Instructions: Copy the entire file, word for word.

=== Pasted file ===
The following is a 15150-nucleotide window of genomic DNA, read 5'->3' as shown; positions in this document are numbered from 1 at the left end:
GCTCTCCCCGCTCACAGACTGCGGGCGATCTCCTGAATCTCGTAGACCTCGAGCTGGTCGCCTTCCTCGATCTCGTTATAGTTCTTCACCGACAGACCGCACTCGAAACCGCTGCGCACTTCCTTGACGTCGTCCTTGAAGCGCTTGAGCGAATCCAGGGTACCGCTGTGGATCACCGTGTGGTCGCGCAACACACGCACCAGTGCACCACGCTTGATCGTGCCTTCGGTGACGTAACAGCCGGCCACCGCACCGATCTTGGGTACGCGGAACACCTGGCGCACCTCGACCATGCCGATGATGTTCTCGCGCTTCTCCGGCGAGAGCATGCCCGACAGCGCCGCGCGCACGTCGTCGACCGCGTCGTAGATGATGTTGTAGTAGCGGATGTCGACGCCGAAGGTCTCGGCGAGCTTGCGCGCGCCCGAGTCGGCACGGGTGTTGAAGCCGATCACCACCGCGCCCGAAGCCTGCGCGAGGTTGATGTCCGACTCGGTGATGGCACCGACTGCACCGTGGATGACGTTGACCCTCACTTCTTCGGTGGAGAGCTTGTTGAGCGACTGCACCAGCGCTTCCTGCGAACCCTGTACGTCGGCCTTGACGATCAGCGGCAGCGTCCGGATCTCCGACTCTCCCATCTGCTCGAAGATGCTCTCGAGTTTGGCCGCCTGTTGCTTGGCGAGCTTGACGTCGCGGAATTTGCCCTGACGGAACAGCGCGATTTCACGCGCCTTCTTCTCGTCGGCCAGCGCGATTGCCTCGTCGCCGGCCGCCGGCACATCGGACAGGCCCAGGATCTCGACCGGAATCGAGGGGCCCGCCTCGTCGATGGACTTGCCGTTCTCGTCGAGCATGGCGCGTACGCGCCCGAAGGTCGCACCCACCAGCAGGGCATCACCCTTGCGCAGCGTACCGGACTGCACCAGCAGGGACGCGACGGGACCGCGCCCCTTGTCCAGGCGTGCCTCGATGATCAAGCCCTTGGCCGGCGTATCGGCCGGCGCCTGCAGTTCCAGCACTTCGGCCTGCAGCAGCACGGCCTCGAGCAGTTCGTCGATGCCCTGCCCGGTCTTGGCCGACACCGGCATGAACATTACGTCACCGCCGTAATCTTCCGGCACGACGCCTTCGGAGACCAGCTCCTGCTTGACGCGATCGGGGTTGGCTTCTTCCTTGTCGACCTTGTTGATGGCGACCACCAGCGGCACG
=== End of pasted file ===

The following is a 15150-nucleotide window of genomic DNA, read 5'->3' as shown; positions in this document are numbered from 1 at the left end:
GCTCTCCCCGCTCACAGACTGCGGGCGATCTCCTGAATCTCGTAGACCTCGAGCTGGTCGCCTTCCTCGATCTCGTTATAGTTCTTCACCGACAGACCGCACTCGAAACCGCTGCGCACTTCCTTGACGTCGTCCTTGAAGCGCTTGAGCGAATCCAGGGTACCGCTGTGGATCACCGTGTGGTCGCGCAACACACGCACCAGTGCACCACGCTTGATCGTGCCTTCGGTGACGTAACAGCCGGCCACCGCACCGATCTTGGGTACGCGGAACACCTGGCGCACCTCGACCATGCCGATGATGTTCTCGCGCTTCTCCGGCGAGAGCATGCCCGACAGCGCCGCGCGCACGTCGTCGACCGCGTCGTAGATGATGTTGTAGTAGCGGATGTCGACGCCGAAGGTCTCGGCGAGCTTGCGCGCGCCCGAGTCGGCACGGGTGTTGAAGCCGATCACCACCGCGCCCGAAGCCTGCGCGAGGTTGATGTCCGACTCGGTGATGGCACCGACTGCACCGTGGATGACGTTGACCCTCACTTCTTCGGTGGAGAGCTTGTTGAGCGACTGCACCAGCGCTTCCTGCGAACCCTGTACGTCGGCCTTGACGATCAGCGGCAGCGTCCGGATCTCCGACTCTCCCATCTGCTCGAAGATGCTCTCGAGTTTGGCCGCCTGTTGCTTGGCGAGCTTGACGTCGCGGAATTTGCCCTGACGGAACAGCGCGATTTCACGCGCCTTCTTCTCGTCGGCCAGCGCGATTGCCTCGTCGCCGGCCGCCGGCACATCGGACAGGCCCAGGATCTCGACCGGAATCGAGGGGCCCGCCTCGTCGATGGACTTGCCGTTCTCGTCGAGCATGGCGCGTACGCGCCCGAAGGTCGCACCCACCAGCAGGGCATCACCCTTGCGCAGCGTACCGGACTGCACCAGCAGGGACGCGACGGGACCGCGCCCCTTGTCCAGGCGTGCCTCGATGATCAAGCCCTTGGCCGGCGTATCGGCCGGCGCCTGCAGTTCCAGCACTTCGGCCTGCAGCAGCACGGCCTCGAGCAGTTCGTCGATGCCCTGCCCGGTCTTGGCCGACACCGGCATGAACATTACGTCACCGCCGTAATCTTCCGGCACGACGCCTTCGGAGACCAGCTCCTGCTTGACGCGATCGGGGTTGGCTTCTTCCTTGTCGACCTTGTTGATGGCGACCACCAGCGGCACG